Reviews | Farm Bill ignores the real problems of American agriculture
Congress usually gets away with the Farm Bill cronyism with little to no public outcry. This could be in part because its creators are announcing the bill with pictures rolling wheat and young farm families and I suggest that the bill helps keep American agriculture alive. But it may also be because the bill itself is gigantic and difficult to summarize. It covers commodity subsidies, land conservation, agricultural trade policy, food stamps, agricultural credit loans, rural economic development, agricultural research and education policy, forestry and horticulture programs, pesticide use and policy federal crop insurance.
The first “farm bill” was adopted in 1933 in response to the ravages of the Depression and the Dust Bowl. It Free farmers a combination of commodity price supports and supply controls while seeking to reverse the catastrophic damage to soils and grasslands caused by overproduction. Over the next 85 years, the Farm Bill evolved into a more than $ 800 billion amalgamation of complex programs and policies.
House Republicans, even those in the fiscally conservative Freedom Caucus, have shown widespread apathy for real farm reform. Democrats have denounced Republican cuts to the supplemental nutrition assistance program (formerly food stamps), but rarely point out the hypocrisy inherent in Republicans’ willingness to pour taxpayer dollars into the pockets of big food companies – indeed, they often side with the Republicans to promulgate these programs.
This year’s bill could be worse. The House’s iteration of it, which was passed in a party line vote in May, would have allowed 10 percent or more farms across the country to become eligible for unlimited grant payments overnight. It reduced funding and authority for the conservation stewardship program, reduced funding for several conservation programs and did not renew mandatory funding for several local and organic food incentive programs – including a market promotion initiative farmers, a subsidy program for young and beginning farmers, and a cost-sharing program that helps farmers achieve and maintain organic certification.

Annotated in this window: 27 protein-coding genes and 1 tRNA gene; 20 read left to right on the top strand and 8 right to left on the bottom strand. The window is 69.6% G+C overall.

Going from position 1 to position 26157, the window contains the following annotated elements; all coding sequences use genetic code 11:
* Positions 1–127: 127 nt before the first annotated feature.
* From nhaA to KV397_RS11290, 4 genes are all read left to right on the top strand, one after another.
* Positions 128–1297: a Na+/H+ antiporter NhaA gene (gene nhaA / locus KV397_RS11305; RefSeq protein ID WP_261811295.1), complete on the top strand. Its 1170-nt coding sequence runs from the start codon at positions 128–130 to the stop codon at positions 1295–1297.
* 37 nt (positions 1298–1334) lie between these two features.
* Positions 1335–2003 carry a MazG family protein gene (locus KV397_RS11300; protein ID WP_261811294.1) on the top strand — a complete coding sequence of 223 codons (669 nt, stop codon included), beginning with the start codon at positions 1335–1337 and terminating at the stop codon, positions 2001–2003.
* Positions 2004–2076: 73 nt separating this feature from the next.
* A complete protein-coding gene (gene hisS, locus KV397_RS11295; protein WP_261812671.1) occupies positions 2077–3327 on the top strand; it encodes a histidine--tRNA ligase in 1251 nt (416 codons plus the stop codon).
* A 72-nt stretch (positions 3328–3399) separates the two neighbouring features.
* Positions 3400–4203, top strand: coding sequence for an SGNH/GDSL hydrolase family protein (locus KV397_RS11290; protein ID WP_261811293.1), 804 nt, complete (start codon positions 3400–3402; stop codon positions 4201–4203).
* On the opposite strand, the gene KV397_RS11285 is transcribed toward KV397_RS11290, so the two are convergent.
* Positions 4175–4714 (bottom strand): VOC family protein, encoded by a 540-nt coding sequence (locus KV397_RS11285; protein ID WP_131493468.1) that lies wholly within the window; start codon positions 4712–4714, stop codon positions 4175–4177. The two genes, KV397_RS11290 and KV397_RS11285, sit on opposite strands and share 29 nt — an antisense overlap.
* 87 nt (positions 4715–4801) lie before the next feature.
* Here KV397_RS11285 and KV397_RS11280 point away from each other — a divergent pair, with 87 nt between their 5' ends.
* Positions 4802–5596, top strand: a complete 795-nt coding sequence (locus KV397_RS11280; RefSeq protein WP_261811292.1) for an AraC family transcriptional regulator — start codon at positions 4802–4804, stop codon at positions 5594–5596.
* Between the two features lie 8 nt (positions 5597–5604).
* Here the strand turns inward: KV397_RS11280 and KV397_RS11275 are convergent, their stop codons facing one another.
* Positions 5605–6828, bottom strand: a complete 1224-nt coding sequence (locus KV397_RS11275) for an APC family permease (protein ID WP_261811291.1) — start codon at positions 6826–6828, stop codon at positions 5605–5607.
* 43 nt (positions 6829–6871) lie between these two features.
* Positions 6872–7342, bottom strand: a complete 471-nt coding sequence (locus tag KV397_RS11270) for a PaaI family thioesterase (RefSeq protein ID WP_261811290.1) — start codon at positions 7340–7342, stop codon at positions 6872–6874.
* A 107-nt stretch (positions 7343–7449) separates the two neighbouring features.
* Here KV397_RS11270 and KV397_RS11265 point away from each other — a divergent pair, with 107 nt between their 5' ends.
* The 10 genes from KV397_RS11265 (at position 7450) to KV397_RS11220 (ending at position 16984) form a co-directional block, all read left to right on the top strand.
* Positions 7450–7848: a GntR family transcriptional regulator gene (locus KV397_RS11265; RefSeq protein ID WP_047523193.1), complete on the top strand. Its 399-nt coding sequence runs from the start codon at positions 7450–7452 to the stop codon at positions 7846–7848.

Most notoriously, the creators of the House bill introduced stricter work requirements for food stamp users, requiring able-bodied adult beneficiaries to work or participate in vocational training for 20 hours per week. The reforms could have caused up to two million food voucher beneficiaries to lose benefits or to see them reduced.
The final bill maintains most of the this blanket. It pulls back the farmers market and young and beginning farmers to agree programs in a Local agricultural market program who will get $ 60 million in permanent funding go forward. It also combines the Entry-Level Farmers and Herders Development Program with Section 2501, which serves socially disadvantaged and veteran farmers and herders in a Training on agricultural opportunities and Awareness program. This will provide $ 50 million per year over the next four years to help these groups get started in farming – a need that grows as the average farmer’s age continues to rise and American farmers continue to grow. continue to bias white and male.
The final invoice is some changes food stamps for workforce development programs, better case management and the encouragement of nutritious food purchases, but leaves out the broader plans of House Republicans to work requirements.